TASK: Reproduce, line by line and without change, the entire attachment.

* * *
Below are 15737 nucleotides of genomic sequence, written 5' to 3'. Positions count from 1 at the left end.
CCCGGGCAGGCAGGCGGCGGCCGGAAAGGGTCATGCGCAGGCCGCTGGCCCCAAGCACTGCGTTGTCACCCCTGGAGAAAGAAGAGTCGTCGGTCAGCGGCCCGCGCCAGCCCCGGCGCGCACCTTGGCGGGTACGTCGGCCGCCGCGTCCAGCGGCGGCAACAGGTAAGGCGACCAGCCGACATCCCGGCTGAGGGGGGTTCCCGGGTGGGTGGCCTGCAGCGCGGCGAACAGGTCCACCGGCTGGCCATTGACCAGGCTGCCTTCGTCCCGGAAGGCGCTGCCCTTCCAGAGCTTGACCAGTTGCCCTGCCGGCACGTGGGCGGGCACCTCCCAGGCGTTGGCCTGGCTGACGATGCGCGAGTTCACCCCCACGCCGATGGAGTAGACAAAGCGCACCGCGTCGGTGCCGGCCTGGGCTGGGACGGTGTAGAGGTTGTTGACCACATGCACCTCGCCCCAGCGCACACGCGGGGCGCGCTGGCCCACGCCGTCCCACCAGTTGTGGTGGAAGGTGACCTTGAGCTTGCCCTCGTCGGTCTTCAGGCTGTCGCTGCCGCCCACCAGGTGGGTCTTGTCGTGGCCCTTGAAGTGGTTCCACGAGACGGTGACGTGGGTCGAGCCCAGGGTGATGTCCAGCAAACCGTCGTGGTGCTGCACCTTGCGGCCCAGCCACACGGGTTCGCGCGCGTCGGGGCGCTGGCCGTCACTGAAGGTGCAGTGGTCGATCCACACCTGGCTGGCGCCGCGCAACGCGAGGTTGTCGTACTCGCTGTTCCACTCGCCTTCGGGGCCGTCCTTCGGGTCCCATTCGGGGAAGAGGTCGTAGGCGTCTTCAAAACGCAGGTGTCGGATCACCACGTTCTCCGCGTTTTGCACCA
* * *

Below are 15737 nucleotides of genomic sequence, written 5' to 3'. Positions count from 1 at the left end.
CCCGGGCAGGCAGGCGGCGGCCGGAAAGGGTCATGCGCAGGCCGCTGGCCCCAAGCACTGCGTTGTCACCCCTGGAGAAAGAAGAGTCGTCGGTCAGCGGCCCGCGCCAGCCCCGGCGCGCACCTTGGCGGGTACGTCGGCCGCCGCGTCCAGCGGCGGCAACAGGTAAGGCGACCAGCCGACATCCCGGCTGAGGGGGGTTCCCGGGTGGGTGGCCTGCAGCGCGGCGAACAGGTCCACCGGCTGGCCATTGACCAGGCTGCCTTCGTCCCGGAAGGCGCTGCCCTTCCAGAGCTTGACCAGTTGCCCTGCCGGCACGTGGGCGGGCACCTCCCAGGCGTTGGCCTGGCTGACGATGCGCGAGTTCACCCCCACGCCGATGGAGTAGACAAAGCGCACCGCGTCGGTGCCGGCCTGGGCTGGGACGGTGTAGAGGTTGTTGACCACATGCACCTCGCCCCAGCGCACACGCGGGGCGCGCTGGCCCACGCCGTCCCACCAGTTGTGGTGGAAGGTGACCTTGAGCTTGCCCTCGTCGGTCTTCAGGCTGTCGCTGCCGCCCACCAGGTGGGTCTTGTCGTGGCCCTTGAAGTGGTTCCACGAGACGGTGACGTGGGTCGAGCCCAGGGTGATGTCCAGCAAACCGTCGTGGTGCTGCACCTTGCGGCCCAGCCACACGGGTTCGCGCGCGTCGGGGCGCTGGCCGTCACTGAAGGTGCAGTGGTCGATCCACACCTGGCTGGCGCCGCGCAACGCGAGGTTGTCGTACTCGCTGTTCCACTCGCCTTCGGGGCCGTCCTTCGGGTCCCATTCGGGGAAGAGGTCGTAGGCGTCTTCAAAACGCAGGTGTCGGATCACCACGTTCTCCGCGTTTTGCACCA